Interested parties must submit applications for disclosure under APO in accordance with 19 CFR 351.305. On January 22, 2008, Commerce published Antidumping and Countervailing Duty Proceedings: Documents Submission Procedures; APO Procedures, 73 FR 3634 (January 22, 2008). Parties wishing to participate in these investigations should ensure that they meet the requirements of these procedures (e.g., the filing of letters of appearance as discussed at 19 CFR 351.103(d)). Note that Commerce has temporarily modified certain of its requirements for serving documents containing business proprietary information, until further notice.[45]

This notice is issued and published pursuant to sections 732(c)(2) and 777(i) of the Act, and 19 CFR 351.203(c).

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Dated: July 28, 2020.

Jeffrey I. Kessler,

Assistant Secretary for Enforcement and Compliance.

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Appendix

Scope of the Investigations

The merchandise covered by the scope of these investigations is seamless carbon and alloy steel (other than stainless steel) pipes and redraw hollows, less than or equal to 16 inches (406.4 mm) in nominal outside diameter, regardless of wall-thickness, manufacturing process (e.g., hot-finished or cold-drawn), end finish (e.g., plain end, beveled end, upset end, threaded, or threaded and coupled), or surface finish (e.g., bare, lacquered or coated). Redraw hollows are any unfinished carbon or alloy steel (other than stainless steel) pipe or “hollow profiles” suitable for cold finishing operations, such as cold drawing, to meet the American Society for Testing and Materials (ASTM) or American Petroleum Institute (API) specifications referenced below, or comparable specifications. Specifically included within the scope are seamless carbon and alloy steel (other than stainless steel) standard, line, and pressure pipes produced to the ASTM A-53, ASTM A-106, ASTM A-333, ASTM A-334, ASTM A-589, ASTM A-795, ASTM A-1024, and the API 5L specifications, or comparable specifications, and meeting the physical parameters described above, regardless of application, with the exception of the exclusions discussed below.

Specifically excluded from the scope of the investigations are: (1) All pipes meeting aerospace, hydraulic, and bearing tubing specifications, including pipe produced to the ASTM A-822 standard; (2) all pipes meeting the chemical requirements of ASTM A-335, whether finished or unfinished; and (3) unattached couplings. Also excluded from the scope of the investigations are all mechanical, boiler, condenser and heat exchange tubing, except when such products conform to the dimensional requirements, i.e., outside diameter and wall thickness, of ASTM A-53, ASTM A-106 or API 5L specifications.

Subject seamless standard, line, and pressure pipe are normally entered under Harmonized Tariff Schedule of the United States (HTSUS) subheadings 7304.19.1020, 7304.19.1030, 7304.19.1045, 7304.19.1060, 7304.19.5020, 7304.19.5050, 7304.31.6050, 7304.39.0016, 7304.39.0020, 7304.39.0024, 7304.39.0028, 7304.39.0032, 7304.39.0036, 7304.39.0040, 7304.39.0044, 7304.39.0048, 7304.39.0052, 7304.39.0056, 7304.39.0062, 7304.39.0068, 7304.39.0072, 7304.51.5005, 7304.51.5060, 7304.59.6000, 7304.59.8010, 7304.59.8015, 7304.59.8020, 7304.59.8025, 7304.59.8030, 7304.59.8035, 7304.59.8040, 7304.59.8045, 7304.59.8050, 7304.59.8055, 7304.59.8060, 7304.59.8065, and 7304.59.8070. The HTSUS subheadings and specifications are provided for convenience and customs purposes; the written description of the scope is dispositive.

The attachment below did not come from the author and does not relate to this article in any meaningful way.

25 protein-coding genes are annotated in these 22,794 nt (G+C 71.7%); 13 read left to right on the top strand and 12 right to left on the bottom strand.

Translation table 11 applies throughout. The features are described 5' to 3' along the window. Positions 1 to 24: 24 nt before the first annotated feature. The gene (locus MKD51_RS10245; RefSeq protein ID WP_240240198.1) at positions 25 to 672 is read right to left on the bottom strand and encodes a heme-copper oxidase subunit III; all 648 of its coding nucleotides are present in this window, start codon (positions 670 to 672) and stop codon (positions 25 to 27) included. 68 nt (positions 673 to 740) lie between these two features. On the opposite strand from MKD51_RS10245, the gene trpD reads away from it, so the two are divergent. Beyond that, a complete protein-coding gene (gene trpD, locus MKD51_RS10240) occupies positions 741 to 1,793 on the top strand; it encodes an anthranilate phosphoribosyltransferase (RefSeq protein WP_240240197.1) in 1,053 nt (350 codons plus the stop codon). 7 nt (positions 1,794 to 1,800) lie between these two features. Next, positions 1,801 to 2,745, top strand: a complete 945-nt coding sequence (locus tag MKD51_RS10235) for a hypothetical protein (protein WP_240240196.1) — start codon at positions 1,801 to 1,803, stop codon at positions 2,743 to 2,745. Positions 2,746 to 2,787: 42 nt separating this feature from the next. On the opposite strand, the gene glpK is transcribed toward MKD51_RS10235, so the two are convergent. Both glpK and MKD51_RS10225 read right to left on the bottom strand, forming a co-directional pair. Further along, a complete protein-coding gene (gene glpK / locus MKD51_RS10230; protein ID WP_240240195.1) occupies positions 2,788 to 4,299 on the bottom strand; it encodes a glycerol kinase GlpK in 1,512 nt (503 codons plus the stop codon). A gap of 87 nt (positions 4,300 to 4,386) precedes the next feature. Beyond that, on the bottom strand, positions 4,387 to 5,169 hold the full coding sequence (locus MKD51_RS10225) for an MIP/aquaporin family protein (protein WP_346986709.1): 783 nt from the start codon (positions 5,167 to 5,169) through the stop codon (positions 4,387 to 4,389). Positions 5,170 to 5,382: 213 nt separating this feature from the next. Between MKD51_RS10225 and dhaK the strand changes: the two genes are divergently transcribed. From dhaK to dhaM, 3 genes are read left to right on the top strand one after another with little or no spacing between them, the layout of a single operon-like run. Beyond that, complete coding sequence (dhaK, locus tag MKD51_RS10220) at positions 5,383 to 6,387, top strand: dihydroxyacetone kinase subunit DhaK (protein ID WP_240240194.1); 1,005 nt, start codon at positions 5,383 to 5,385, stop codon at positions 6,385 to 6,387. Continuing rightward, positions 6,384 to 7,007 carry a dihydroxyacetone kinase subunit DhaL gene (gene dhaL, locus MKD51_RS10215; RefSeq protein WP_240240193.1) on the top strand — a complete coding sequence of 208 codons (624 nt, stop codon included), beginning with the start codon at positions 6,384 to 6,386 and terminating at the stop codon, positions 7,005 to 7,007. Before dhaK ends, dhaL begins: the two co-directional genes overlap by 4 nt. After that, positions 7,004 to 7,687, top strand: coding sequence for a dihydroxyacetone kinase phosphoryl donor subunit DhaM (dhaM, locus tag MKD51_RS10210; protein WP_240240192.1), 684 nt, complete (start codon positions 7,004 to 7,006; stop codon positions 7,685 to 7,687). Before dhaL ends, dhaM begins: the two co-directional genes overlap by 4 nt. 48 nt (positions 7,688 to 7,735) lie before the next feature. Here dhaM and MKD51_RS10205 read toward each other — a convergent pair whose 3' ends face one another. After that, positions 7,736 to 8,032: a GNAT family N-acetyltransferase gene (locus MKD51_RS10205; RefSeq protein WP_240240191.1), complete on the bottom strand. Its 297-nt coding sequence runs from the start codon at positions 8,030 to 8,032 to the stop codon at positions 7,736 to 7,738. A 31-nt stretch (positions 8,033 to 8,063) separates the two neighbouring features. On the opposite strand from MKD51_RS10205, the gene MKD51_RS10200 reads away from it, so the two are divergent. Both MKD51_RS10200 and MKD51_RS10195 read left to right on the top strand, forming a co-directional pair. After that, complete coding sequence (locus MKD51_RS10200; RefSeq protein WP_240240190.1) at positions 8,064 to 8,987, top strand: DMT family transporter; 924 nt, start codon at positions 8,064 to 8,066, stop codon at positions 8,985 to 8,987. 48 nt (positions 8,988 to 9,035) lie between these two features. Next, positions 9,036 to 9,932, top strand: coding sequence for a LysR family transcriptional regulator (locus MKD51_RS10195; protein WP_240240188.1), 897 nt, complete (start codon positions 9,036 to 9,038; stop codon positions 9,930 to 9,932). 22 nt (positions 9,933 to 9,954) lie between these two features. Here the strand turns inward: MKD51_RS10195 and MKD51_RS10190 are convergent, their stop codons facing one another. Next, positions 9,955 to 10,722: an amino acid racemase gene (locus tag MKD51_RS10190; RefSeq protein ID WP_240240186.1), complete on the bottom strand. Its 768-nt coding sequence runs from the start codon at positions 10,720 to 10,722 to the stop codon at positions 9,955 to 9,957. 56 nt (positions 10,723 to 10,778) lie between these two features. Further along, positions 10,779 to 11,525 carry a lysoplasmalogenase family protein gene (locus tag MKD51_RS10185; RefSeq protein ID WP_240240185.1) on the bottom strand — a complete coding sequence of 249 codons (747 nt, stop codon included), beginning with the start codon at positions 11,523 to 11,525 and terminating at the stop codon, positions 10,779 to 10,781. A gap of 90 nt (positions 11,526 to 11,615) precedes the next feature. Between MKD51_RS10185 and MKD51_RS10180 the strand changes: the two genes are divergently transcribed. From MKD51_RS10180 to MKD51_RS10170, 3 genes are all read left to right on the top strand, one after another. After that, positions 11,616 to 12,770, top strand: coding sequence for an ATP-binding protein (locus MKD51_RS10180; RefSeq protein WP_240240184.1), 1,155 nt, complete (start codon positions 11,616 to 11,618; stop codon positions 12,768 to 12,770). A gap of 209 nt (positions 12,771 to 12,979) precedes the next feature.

End Supplemental Information

Footnotes

1.  See Petitioner's Letter, “Petitions for the Imposition of Antidumping and Countervailing Duties: Seamless Carbon and Alloy Steel Standard, Line, and Pressure Pipe from the Czech Republic, the Republic of Korea, Russia, and Ukraine,” dated July 8, 2020 (the Petitions).

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3.  See Commerce's Letters, “Petitions for the Imposition of Antidumping Duties on Imports of Seamless Carbon and Alloy Steel Standard, Line, and Pressure Pipe from the Czech Republic, the Republic of Korea, Russia, and Ukraine and Countervailing Duties on Imports from the Republic of Korea and Russia: Supplemental Questions,” dated July 13, 2020 (General Issues Supplemental); and Country-Specific Supplemental Questionnaires: Czech Republic Supplemental, Korea Supplemental, Russia Supplemental, and Ukraine Supplemental, dated July 13, 2020 and Korea Second Supplemental, dated July 17, 2020.

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4.  See Petitioner's Country-Specific Supplemental Responses, dated July 15, 2020; Korea Second Supplemental Response, dated July 21, 2020; see also Petitioner's Letter, “Seamless Carbon and Alloy Steel Standard, Line, and Pressure Pipe from the Czech Republic, the Republic of Korea, Russia, and Ukraine: Response to General Issues Questionnaire,” dated July 15, 2020 (General Issues Supplement).

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5.  See infra, section on “Determination of Industry Support for the Petitions.”

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7.  See General Issues Supplemental.

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8.  See General Issues Supplement at 4 and Exhibit 3.

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9.  See Antidumping Duties; Countervailing Duties, Final Rule, 62 FR 27296, 27323 (May 19, 1997) (Preamble).

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10.  See 19 CFR 351.102(b)(21) (defining “factual information”).

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11.  See Antidumping and Countervailing Duty Proceedings: Electronic Filing Procedures; Administrative Protective Order Procedures, 76 FR 39263 (July 6, 2011); see also Enforcement and Compliance; Change of Electronic Filing System Name, 79 FR 69046 (November 20, 2014) for details of Commerce's electronic filing requirements, effective August 5, 2011. Information on help using ACCESS can be found at https://access.trade.gov/​help.aspx and a handbook can be found at https://access.trade.gov/​help/​Handbook_​on_​Electronic_​Filing_​Procedures.pdf.